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Ribbon cutting held for new Coles District Fire and Rescue Station 6

Prince William County Department of Fire and Rescue held the official ribbon cutting ceremony Jan 29 to open the new Coles District Fire and Rescue Station 6 on VA 234.

Ann Wheeler, Chair of the Board of County Supervisors, told the crowd a new station was due since the original Coles District Volunteer Fire Department was formed in 1949, when the county’s population was about 22,000 people. When the station was previously upgraded 41 years ago, in 1979, the county had grown to 145,000. The county now has a population of approximately 465,000.

Wheeler went on to say that while some things have changed, others have stayed the same, like the dedication of those in the fire and rescue system in serving the community and the board’s commitment to public safety. “The Board of County Supervisors fully supports our fire and rescue, and all of our public safety officials in our system. We want to make sure that you have the equipment, the facilities, the people needed to serve our community that keeps on growing.”

Wheeler also said, “We have a fire and rescue system that works 24/7, 365 days a year to protect us, and I’m truly thankful for that. We have men and women who rush toward danger when most of us are the ones who are running away.”

Yesli Vega, Coles District Supervisor, also spoke at the ceremony to open the 21,500-square-foot fire and rescue station. She said fire and rescue personnel deserve the best the county can offer. “The 21 men and women who will work out of this building and fight the raging forces of Mother Nature are the best we have in this county, and they deserve a first-class facility like this beautiful building we see here today.”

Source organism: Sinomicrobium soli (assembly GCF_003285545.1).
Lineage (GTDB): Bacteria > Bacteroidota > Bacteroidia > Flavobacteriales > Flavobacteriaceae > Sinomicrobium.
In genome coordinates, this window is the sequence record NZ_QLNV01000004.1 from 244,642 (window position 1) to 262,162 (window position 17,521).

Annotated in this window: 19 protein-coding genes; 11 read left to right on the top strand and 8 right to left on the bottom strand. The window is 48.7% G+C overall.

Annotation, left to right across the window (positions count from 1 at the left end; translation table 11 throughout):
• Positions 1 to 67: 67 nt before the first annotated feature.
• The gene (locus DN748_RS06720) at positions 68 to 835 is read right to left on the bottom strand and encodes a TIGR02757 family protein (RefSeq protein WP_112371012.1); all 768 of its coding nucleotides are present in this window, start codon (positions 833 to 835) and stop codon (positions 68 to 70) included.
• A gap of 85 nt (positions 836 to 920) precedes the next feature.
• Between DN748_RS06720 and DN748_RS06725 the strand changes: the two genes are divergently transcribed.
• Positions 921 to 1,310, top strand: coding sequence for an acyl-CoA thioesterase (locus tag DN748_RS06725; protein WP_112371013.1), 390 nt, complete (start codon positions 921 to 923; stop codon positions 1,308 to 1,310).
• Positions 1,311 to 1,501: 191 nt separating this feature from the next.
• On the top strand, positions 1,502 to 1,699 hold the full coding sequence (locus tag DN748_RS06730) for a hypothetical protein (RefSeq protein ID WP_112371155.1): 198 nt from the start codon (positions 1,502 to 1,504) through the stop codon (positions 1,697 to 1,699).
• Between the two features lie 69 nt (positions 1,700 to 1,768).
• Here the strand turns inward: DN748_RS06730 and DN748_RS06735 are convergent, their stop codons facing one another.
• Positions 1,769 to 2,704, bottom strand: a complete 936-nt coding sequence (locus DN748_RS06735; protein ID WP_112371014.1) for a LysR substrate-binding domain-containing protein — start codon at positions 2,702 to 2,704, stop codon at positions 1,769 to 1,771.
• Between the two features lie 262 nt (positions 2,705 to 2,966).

As the wife of a veteran, Vega said she appreciates it when people thank her husband for his service. She said firefighter and emergency medical technicians deserve the same. “The calls the men and women respond to represent no less of a sacrifice, and we owe them an incredible debt of gratitude. You all deserve this building and much more. May God bless you and keep you safe.”

Tim Keen, Chief of the Fire and Rescue System, said it was an honor to be at the ceremony to open the new station, which carries on “the tradition of being a cornerstone of the Coles District community.”

Keen said that when a group of county citizens formed the Coles District Volunteer Fire Department 71 years ago, to serve the district and the county at large, it included an engine company and an ambulance. Now, Keen said, the new station houses an engine company, a tanker, a heavy rescue unit, a brush truck, a hazmat unit and a safety officer and the staff to keep the equipment in operation.

“The men and women assigned here now have the appropriate living quarters that were needed while working a 24-hour shift at a station they can be proud of,” said Keen.

Keen went on to say that, over the coming months, all the county’s hazmat resources would move to the new station, with its central location, to better serve all parts of the county.

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